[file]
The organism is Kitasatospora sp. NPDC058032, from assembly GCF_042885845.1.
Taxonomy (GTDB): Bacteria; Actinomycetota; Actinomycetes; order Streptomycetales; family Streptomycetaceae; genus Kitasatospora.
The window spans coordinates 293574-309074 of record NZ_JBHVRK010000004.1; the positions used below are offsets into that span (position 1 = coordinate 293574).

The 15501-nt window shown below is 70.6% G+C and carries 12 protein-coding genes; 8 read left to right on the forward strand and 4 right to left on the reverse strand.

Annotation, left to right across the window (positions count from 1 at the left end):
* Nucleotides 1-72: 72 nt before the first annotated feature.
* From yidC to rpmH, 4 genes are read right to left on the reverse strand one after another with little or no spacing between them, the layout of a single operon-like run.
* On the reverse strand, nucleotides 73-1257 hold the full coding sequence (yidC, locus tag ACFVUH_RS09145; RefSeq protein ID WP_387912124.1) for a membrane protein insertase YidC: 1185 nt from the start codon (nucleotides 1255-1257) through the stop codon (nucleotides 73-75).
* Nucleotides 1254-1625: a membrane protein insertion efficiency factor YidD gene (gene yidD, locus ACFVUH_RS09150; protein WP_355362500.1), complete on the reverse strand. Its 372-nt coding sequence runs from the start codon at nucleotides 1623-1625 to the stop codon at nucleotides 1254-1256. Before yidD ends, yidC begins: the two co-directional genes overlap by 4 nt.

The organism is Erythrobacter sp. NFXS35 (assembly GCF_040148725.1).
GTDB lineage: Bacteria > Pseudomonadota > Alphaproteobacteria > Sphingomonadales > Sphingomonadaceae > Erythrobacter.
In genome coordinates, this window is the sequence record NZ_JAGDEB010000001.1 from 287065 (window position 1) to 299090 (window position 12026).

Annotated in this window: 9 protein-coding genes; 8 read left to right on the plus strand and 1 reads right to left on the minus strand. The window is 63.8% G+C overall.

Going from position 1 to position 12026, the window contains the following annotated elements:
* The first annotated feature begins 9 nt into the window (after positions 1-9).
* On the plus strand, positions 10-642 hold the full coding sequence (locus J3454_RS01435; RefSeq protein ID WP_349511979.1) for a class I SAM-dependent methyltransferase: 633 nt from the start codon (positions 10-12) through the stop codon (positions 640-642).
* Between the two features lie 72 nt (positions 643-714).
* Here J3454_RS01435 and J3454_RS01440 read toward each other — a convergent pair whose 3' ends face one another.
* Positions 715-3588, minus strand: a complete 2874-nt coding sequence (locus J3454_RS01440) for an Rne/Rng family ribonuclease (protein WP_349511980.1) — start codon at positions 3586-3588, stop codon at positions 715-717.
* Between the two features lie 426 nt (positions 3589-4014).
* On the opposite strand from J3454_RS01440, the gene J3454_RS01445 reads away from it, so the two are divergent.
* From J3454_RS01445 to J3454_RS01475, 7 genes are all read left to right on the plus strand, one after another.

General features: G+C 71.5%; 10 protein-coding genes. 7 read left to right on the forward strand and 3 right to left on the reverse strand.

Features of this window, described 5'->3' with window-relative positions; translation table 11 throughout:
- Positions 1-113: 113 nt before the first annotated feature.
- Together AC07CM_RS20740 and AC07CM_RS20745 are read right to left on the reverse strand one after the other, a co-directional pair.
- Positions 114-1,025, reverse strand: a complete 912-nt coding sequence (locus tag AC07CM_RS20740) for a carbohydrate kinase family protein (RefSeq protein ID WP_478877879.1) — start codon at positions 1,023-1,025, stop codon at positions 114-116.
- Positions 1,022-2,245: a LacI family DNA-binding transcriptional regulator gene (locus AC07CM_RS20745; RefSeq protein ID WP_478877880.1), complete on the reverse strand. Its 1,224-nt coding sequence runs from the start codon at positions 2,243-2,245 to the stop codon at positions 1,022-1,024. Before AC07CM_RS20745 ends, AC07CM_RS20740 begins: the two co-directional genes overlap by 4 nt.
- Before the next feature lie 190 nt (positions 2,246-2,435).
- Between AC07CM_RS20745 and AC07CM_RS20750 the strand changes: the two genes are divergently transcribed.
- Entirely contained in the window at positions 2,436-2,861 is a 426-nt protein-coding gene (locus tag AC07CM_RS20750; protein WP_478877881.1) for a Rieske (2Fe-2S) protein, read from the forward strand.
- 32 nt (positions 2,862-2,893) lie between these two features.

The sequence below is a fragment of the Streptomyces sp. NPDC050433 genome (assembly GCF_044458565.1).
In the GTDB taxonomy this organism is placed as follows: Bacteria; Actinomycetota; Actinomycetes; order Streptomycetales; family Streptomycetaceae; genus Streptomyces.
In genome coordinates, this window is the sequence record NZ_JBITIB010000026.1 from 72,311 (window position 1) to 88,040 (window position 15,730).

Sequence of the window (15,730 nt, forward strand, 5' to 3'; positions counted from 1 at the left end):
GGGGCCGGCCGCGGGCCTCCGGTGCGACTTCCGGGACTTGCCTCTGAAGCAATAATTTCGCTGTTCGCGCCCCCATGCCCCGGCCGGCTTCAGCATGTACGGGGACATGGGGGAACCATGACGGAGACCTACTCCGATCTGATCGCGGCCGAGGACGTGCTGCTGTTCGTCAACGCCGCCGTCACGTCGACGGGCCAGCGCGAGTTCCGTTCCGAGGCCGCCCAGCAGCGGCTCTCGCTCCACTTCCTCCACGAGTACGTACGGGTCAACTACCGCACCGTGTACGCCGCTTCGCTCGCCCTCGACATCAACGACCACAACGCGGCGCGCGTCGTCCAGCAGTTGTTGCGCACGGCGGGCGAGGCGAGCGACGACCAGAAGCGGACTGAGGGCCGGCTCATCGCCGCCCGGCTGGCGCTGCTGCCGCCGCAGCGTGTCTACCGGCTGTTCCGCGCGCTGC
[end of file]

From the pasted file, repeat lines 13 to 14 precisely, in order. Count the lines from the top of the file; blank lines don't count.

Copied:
Annotated in this window: 9 protein-coding genes; 8 read left to right on the plus strand and 1 reads right to left on the minus strand. The window is 63.8% G+C overall.

Going from position 1 to position 12026, the window contains the following annotated elements: